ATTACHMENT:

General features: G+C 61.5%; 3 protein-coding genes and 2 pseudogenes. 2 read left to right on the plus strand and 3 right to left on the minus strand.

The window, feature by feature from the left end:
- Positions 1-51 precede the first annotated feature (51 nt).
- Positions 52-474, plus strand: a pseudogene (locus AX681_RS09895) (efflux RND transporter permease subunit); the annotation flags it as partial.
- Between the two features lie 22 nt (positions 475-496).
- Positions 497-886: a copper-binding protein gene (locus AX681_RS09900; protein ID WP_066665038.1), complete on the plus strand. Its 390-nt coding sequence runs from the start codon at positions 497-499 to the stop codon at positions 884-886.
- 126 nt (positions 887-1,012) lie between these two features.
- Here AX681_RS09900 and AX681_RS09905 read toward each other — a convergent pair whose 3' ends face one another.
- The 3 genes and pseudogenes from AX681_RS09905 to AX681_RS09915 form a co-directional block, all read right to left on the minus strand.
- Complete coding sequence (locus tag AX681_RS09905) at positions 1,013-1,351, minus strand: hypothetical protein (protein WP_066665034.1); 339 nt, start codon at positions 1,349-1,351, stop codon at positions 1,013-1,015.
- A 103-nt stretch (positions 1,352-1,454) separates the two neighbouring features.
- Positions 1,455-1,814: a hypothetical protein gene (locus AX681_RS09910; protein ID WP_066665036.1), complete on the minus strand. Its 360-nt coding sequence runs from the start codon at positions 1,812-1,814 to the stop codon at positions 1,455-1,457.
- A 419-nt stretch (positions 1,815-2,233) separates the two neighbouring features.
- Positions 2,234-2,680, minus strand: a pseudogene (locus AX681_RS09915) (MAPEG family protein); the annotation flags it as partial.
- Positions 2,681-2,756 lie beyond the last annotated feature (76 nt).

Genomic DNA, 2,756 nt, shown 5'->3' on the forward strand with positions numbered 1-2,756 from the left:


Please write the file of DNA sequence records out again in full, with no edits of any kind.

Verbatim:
General features: G+C 61.5%; 3 protein-coding genes and 2 pseudogenes. 2 read left to right on the plus strand and 3 right to left on the minus strand.

The window, feature by feature from the left end:
- Positions 1-51 precede the first annotated feature (51 nt).
- Positions 52-474, plus strand: a pseudogene (locus AX681_RS09895) (efflux RND transporter permease subunit); the annotation flags it as partial.
- Between the two features lie 22 nt (positions 475-496).
- Positions 497-886: a copper-binding protein gene (locus AX681_RS09900; protein ID WP_066665038.1), complete on the plus strand. Its 390-nt coding sequence runs from the start codon at positions 497-499 to the stop codon at positions 884-886.
- 126 nt (positions 887-1,012) lie between these two features.
- Here AX681_RS09900 and AX681_RS09905 read toward each other — a convergent pair whose 3' ends face one another.
- The 3 genes and pseudogenes from AX681_RS09905 to AX681_RS09915 form a co-directional block, all read right to left on the minus strand.
- Complete coding sequence (locus tag AX681_RS09905) at positions 1,013-1,351, minus strand: hypothetical protein (protein WP_066665034.1); 339 nt, start codon at positions 1,349-1,351, stop codon at positions 1,013-1,015.
- A 103-nt stretch (positions 1,352-1,454) separates the two neighbouring features.
- Positions 1,455-1,814: a hypothetical protein gene (locus AX681_RS09910; protein ID WP_066665036.1), complete on the minus strand. Its 360-nt coding sequence runs from the start codon at positions 1,812-1,814 to the stop codon at positions 1,455-1,457.
- A 419-nt stretch (positions 1,815-2,233) separates the two neighbouring features.
- Positions 2,234-2,680, minus strand: a pseudogene (locus AX681_RS09915) (MAPEG family protein); the annotation flags it as partial.
- Positions 2,681-2,756 lie beyond the last annotated feature (76 nt).

Genomic DNA, 2,756 nt, shown 5'->3' on the forward strand with positions numbered 1-2,756 from the left: